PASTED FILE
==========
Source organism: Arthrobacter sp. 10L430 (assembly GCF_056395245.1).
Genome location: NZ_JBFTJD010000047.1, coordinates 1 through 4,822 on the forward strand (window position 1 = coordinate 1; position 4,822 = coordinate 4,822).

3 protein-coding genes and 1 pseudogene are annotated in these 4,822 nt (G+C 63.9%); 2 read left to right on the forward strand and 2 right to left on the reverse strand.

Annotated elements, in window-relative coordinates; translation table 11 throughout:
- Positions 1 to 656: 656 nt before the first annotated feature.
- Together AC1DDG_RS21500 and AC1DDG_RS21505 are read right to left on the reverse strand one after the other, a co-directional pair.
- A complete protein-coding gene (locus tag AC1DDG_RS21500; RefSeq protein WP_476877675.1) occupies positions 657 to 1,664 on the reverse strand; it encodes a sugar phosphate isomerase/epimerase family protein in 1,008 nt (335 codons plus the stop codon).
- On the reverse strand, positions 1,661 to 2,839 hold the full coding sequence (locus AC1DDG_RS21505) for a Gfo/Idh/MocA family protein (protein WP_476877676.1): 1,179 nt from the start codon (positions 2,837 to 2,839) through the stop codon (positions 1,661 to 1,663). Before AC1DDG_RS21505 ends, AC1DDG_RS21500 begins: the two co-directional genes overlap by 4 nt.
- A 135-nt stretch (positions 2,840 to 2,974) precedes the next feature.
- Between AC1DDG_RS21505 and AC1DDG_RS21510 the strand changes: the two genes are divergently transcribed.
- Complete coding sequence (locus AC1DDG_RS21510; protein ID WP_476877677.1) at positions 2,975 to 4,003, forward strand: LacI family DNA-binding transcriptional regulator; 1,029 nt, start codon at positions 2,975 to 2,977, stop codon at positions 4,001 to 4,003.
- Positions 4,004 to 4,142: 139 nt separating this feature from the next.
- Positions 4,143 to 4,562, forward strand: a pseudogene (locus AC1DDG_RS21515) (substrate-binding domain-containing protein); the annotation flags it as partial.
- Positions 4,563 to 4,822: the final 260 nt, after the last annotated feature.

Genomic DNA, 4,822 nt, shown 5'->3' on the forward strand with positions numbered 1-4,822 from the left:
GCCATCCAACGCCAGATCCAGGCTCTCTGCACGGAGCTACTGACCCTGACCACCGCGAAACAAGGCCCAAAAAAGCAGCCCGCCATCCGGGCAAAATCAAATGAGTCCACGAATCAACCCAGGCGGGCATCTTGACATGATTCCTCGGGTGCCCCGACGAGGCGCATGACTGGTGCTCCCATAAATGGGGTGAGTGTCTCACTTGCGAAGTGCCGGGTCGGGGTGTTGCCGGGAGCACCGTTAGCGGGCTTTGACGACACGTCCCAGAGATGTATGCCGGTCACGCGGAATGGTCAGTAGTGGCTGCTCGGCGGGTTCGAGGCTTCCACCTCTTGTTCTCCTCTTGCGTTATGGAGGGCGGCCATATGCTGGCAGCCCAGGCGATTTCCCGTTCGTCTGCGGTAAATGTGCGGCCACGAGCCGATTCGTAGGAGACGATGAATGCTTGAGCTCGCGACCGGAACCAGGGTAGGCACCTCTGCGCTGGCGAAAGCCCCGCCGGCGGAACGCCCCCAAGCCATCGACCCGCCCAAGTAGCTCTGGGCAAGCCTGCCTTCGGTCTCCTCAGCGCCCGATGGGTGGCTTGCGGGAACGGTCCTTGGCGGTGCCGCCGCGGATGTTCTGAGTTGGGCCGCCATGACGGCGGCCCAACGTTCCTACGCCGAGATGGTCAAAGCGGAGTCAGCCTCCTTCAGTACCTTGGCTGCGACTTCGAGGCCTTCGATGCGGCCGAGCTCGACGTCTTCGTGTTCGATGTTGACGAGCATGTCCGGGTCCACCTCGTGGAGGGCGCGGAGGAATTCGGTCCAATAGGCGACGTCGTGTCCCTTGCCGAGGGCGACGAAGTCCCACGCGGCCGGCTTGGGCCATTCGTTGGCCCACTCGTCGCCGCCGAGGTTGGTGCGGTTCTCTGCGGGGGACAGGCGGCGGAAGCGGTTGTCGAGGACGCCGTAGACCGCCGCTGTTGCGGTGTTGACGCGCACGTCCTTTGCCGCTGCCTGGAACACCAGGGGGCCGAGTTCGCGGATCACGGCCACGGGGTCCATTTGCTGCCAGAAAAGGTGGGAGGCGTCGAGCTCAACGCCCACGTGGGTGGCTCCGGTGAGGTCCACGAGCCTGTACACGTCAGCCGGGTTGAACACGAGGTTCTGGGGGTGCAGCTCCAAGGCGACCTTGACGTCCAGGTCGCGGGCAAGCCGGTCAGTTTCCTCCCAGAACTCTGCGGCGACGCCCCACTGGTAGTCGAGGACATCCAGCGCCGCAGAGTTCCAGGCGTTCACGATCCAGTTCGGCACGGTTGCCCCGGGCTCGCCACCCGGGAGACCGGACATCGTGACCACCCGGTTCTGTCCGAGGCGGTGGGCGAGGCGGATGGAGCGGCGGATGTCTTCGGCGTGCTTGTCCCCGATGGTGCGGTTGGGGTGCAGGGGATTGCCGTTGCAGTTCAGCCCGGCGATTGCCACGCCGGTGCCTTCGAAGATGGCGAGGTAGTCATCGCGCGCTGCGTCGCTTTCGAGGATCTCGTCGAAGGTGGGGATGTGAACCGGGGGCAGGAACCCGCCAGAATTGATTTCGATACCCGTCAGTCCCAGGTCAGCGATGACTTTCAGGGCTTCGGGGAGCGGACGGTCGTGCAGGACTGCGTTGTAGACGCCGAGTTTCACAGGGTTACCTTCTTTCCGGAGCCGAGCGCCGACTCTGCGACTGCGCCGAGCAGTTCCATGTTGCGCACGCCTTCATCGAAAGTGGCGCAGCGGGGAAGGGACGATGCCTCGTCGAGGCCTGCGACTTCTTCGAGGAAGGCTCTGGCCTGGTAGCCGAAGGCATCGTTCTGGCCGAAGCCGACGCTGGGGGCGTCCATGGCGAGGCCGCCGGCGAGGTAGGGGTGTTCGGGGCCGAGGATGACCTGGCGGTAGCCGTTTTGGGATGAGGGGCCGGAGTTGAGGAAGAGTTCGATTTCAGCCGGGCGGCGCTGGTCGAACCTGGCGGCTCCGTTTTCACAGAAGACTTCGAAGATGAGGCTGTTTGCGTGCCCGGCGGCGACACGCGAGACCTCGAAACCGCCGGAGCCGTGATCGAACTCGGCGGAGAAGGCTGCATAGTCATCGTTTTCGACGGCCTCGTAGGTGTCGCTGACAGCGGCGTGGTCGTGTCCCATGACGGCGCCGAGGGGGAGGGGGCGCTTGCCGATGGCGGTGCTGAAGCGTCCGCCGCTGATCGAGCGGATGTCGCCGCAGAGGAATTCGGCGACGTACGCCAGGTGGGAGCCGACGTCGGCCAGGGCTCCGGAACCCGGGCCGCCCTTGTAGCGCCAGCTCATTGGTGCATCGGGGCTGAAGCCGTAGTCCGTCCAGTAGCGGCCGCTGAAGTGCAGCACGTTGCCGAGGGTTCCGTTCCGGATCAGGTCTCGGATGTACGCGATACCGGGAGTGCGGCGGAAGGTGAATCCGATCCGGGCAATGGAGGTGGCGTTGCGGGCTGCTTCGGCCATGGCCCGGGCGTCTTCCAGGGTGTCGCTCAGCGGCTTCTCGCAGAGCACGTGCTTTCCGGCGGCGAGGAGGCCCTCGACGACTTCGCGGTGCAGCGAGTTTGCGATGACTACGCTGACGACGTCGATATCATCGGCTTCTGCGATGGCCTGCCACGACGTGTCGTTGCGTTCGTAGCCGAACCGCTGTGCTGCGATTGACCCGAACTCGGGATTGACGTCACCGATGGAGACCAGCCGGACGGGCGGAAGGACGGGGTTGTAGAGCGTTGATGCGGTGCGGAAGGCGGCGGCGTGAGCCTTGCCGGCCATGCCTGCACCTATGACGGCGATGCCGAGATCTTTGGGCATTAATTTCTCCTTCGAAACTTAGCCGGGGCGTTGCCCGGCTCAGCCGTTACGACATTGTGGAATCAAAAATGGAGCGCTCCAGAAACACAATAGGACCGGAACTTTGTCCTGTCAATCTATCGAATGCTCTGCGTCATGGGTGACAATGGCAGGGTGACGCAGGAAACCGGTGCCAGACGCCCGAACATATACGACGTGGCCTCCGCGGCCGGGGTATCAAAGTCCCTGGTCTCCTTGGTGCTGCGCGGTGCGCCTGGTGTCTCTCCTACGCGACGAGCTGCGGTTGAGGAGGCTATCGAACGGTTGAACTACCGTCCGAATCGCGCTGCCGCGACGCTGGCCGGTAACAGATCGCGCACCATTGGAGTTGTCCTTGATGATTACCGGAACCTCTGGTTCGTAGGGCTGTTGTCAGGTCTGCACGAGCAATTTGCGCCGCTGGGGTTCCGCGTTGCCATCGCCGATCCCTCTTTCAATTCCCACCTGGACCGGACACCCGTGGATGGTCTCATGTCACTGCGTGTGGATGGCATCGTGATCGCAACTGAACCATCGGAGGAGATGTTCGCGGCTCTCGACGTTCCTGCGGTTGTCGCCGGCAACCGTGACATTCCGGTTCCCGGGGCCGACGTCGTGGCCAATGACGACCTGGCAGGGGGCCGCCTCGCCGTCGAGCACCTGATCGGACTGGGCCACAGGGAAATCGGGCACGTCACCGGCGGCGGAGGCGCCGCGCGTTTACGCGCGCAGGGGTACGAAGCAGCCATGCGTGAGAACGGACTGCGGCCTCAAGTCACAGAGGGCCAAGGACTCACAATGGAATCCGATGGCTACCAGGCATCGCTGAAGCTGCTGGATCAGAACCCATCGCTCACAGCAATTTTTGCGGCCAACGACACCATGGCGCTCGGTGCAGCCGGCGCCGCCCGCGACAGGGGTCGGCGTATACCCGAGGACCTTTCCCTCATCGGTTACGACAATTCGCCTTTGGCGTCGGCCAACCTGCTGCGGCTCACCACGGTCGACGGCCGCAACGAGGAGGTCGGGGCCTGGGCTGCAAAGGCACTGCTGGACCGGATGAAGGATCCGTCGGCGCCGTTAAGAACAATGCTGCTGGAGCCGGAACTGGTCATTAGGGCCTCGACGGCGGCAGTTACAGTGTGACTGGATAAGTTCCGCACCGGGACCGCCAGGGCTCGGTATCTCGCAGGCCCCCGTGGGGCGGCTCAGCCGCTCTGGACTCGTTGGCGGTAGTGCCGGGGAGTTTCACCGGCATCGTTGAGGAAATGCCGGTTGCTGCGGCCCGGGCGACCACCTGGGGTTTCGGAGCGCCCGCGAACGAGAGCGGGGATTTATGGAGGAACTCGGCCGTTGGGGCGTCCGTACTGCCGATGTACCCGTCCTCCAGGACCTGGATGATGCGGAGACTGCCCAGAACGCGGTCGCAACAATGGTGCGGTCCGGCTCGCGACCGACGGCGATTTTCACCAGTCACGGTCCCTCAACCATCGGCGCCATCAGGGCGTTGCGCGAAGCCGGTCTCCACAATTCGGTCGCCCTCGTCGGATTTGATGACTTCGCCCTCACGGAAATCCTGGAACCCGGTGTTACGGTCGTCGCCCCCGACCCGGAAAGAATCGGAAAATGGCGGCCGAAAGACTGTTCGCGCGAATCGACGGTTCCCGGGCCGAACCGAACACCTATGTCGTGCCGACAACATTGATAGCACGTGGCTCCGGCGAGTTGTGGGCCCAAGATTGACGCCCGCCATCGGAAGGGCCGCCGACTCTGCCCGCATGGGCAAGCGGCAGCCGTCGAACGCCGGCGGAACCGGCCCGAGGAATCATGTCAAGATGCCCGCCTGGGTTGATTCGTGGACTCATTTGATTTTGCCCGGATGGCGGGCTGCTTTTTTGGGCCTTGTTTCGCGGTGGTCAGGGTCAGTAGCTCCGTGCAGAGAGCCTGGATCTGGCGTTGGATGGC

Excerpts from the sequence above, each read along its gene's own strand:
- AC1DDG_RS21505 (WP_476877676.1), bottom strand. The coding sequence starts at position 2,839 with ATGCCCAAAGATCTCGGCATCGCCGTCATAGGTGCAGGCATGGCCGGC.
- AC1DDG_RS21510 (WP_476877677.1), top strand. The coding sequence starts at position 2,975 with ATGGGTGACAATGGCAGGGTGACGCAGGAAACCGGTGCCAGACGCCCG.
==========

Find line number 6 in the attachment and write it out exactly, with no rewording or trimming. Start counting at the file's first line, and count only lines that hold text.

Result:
- Together AC1DDG_RS21500 and AC1DDG_RS21505 are read right to left on the reverse strand one after the other, a co-directional pair.